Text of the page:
CRAYS HILL, Essex (Reuters) – Police in riot gear began to clear Britain’s biggest illegal travellers’ site on Wednesday, heralding the end of a decade-long battle.
They broke down fences at the rear of the Dale Farm site in Essex while bailiffs began to smash low-rise brick walls with sledgehammers at its entrance, with diggers at the ready.
By Suzanne Plunkett
Looking back at images from more than a decade ago, you could be forgiven for thinking that the job of covering catwalk season was once far less demanding, but just as fashions change, so do the demands on photographers.
When I made my Fashion Week debut at a DKNY show in New York in the spring of 1999, all I had to worry about was getting a well-exposed, in-focus photo of every outfit on the catwalk. Since we were still shooting in film, this came with its own stresses. Every time I finished a roll, there was a desperate scramble to rewind and change before the next model paraded by.
Rafael Nadal is hurt. A physio and a doctor have arrived on court to inspect his left foot. I scramble to position myself directly across the court from his chair to capture what could be a crucial moment in the match. It is towards the end of a tense first set. Temperatures have only cooled slightly from a sweltering 33 degrees C (91F).
In my haste to capture Nadal’s injury I had left my original position with just a 300mm lens and Canon Mark 4 body, knowing I had to be agile as I joined a crush of photographers.
There were probably more than a billion people who would’ve loved to have been inside Westminster Abbey to see Prince William marry Kate Middleton and to soak up the glamor of what was, for a day, the world’s biggest news story.
I was lucky enough to be assigned a position inside the abbey, but though I got to witness the spectacle through a camera lens, my experience was less about pomp and pageantry and more about perils and pratfalls.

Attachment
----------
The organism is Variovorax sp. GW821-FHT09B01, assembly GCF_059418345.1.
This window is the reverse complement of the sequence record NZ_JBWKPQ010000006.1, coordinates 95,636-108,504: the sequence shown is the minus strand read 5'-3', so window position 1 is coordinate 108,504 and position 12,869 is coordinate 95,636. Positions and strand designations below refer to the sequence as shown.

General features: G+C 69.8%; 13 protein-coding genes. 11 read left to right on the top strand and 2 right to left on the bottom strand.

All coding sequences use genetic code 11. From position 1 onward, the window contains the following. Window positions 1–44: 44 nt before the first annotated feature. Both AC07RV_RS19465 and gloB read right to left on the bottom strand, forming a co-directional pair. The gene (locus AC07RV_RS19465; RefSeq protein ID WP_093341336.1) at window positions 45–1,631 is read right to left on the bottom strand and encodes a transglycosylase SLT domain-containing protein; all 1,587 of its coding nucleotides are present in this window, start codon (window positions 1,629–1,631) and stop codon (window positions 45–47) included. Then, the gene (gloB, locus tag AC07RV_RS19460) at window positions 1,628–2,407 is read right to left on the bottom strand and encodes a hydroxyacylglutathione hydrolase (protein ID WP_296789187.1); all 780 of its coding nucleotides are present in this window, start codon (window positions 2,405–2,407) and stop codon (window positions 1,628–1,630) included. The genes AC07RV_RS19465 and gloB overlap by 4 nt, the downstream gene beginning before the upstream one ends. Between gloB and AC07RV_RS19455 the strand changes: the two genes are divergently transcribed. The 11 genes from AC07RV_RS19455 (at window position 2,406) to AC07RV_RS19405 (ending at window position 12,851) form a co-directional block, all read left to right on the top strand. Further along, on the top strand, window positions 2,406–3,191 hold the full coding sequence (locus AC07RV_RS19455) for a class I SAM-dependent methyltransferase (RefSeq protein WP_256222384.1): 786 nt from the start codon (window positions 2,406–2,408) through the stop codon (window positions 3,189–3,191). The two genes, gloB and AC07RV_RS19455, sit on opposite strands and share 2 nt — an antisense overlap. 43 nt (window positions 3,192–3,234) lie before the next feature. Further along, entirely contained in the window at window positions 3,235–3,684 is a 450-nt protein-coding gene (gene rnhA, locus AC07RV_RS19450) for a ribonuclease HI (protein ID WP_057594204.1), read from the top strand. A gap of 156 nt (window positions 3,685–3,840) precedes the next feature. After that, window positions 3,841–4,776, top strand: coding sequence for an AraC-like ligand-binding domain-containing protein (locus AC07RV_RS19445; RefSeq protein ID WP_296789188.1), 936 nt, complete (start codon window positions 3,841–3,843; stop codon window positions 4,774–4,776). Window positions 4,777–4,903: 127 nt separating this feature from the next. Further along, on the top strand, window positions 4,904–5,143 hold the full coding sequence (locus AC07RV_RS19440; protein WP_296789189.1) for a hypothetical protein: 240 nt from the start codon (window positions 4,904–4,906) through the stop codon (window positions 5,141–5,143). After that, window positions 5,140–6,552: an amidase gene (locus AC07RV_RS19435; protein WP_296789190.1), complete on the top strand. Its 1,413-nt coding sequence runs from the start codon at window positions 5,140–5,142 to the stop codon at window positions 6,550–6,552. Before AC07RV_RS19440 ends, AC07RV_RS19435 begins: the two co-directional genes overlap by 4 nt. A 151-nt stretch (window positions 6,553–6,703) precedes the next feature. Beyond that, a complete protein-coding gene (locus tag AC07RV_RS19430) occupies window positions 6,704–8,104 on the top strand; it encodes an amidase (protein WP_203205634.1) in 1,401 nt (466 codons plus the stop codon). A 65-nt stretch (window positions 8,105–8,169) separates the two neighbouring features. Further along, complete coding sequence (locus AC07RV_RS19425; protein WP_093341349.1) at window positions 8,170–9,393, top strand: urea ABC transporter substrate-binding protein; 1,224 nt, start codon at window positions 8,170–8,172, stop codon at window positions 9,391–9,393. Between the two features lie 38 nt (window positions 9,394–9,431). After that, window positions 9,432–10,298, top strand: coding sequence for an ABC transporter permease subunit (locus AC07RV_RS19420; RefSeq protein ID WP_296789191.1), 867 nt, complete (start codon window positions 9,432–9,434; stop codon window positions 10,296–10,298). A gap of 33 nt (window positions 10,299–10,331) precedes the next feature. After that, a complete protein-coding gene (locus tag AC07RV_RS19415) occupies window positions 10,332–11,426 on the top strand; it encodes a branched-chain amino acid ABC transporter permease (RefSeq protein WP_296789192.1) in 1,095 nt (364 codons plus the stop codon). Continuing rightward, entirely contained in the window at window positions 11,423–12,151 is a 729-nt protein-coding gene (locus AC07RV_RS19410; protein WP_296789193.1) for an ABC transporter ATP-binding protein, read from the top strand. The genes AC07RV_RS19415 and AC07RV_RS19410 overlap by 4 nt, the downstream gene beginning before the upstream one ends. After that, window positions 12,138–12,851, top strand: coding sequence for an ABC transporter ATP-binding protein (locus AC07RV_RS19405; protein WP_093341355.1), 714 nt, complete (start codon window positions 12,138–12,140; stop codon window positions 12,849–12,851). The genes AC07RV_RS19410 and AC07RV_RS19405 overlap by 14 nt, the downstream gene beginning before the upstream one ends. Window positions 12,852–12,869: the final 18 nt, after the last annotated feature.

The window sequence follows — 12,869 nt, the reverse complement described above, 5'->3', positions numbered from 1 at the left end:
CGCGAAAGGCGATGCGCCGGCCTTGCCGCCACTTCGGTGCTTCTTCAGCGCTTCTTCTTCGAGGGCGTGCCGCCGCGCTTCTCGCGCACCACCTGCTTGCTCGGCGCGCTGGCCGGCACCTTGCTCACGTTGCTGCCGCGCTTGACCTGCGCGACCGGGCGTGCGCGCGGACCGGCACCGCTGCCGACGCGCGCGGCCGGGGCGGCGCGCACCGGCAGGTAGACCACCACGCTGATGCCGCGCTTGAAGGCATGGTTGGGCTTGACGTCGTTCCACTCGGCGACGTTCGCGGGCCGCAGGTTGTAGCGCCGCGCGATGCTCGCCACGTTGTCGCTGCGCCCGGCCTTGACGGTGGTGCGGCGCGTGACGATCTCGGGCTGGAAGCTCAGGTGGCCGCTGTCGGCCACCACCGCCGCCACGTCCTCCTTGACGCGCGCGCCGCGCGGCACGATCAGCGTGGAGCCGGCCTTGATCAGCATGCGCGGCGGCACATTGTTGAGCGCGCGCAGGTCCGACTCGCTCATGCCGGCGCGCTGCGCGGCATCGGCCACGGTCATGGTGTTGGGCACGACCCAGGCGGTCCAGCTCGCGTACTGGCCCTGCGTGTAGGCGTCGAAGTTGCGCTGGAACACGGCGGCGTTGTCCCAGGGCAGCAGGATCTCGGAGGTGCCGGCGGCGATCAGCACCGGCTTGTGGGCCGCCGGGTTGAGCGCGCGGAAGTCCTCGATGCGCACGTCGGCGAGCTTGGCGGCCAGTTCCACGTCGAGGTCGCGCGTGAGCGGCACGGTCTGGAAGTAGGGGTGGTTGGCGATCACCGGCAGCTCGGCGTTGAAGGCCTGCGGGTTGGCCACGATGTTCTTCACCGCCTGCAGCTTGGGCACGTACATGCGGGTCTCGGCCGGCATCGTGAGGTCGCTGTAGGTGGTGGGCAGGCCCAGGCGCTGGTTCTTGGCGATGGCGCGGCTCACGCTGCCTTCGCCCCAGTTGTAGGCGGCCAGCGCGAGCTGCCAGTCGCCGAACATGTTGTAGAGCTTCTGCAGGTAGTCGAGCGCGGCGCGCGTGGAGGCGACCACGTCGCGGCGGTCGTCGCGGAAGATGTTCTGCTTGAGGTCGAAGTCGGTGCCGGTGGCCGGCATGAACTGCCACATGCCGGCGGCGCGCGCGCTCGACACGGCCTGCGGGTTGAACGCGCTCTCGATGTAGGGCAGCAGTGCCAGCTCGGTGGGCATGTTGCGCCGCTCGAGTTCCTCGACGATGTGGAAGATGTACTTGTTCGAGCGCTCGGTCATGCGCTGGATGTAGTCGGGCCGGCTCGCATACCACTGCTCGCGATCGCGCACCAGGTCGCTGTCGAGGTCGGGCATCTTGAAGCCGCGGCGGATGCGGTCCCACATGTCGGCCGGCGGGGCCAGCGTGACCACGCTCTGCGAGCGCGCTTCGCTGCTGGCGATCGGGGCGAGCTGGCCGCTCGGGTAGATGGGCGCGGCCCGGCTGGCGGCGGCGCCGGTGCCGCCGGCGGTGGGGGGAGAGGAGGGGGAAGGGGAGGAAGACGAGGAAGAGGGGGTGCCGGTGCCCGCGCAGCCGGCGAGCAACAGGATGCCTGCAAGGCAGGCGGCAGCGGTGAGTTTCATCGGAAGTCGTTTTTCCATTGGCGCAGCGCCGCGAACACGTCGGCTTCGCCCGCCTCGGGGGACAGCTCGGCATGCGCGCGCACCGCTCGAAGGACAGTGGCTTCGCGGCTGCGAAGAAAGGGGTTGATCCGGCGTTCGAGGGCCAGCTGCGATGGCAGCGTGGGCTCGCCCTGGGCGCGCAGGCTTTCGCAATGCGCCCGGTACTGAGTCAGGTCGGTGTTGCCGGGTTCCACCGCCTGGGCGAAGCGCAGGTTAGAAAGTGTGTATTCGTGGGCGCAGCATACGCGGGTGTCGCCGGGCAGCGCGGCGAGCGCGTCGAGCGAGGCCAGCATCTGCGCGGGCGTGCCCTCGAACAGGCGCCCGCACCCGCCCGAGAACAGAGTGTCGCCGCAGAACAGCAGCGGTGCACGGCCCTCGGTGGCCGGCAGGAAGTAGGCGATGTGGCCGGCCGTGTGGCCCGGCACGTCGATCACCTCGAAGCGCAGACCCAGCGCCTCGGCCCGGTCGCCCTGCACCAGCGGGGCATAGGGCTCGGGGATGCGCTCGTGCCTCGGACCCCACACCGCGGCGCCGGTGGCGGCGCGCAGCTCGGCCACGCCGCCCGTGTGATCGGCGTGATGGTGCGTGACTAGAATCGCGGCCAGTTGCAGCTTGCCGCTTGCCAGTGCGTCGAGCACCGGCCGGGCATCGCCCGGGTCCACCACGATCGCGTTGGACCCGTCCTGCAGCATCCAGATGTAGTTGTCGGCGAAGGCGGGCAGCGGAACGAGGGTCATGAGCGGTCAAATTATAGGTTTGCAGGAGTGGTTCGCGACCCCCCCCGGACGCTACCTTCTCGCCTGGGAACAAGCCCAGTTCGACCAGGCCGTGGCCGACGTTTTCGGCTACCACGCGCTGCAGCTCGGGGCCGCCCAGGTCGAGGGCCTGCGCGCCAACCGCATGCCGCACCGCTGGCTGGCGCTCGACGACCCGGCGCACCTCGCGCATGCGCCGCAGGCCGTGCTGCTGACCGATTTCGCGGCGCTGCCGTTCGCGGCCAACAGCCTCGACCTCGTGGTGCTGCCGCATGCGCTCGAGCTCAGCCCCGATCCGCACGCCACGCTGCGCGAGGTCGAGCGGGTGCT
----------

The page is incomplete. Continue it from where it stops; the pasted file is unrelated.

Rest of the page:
LONDON (Reuters) – Around 20 squatters and Libyan exiles on Wednesday occupied a 12 million pound ($19 million) London house said by local media to belong to Libyan leader Muammar Gaddafi’s son Saif al-Islam.
The activists draped a banner on the roof of the brick-built mansion calling for Gaddafi to get “Out of Libya” and “Out of London.”
A historic market town with a distinctive 17th century town hall, Wootton Bassett is worth a visit – but the crowds that gather here with grim regularity are rarely interested in the tourist sites. Instead, as British troops face a deteriorating situation in Afghanistan, Wootton Bassett, west of London, has become synonymous with the repatriation of soldiers killed in action.
After they arrive at a nearby air base, the bodies are driven slowly through the town en route to a hospital. For the past two years, townsfolk have joined grieving relatives in paying spontaneous tribute to the passing dead.
Nobody goes to Court 18 expecting to stay long.
Right on the edge of the All England Tennis Club, and very much in the shadow of Centre Court, number 18 is a no-go area for seeded players and fans at the Wimbledon Tennis Championships. Matches are usually as brief as they are inconsequential — and then everyone moves on.
So when someone suggested I drop in on Court 18 to check out a match between two largely unknown players – John Isner from the United States, and Nicolas Mahut of France – I can probably be forgiven for thinking I’d be in and out of there pretty quickly.
On tightly-choreographed campaign trails there aren’t many photo moments that haven’t been carefully planned beforehand by spin doctors, so when Gordon Brown made an impromptu visit to a hair salon in Oldham, there was a ripple of excitement.
Such unscripted moments create great opportunities for photographers because they offer a glimpse of reality and inject a human element into often monotonous days of speeches, handshakes and platitudes.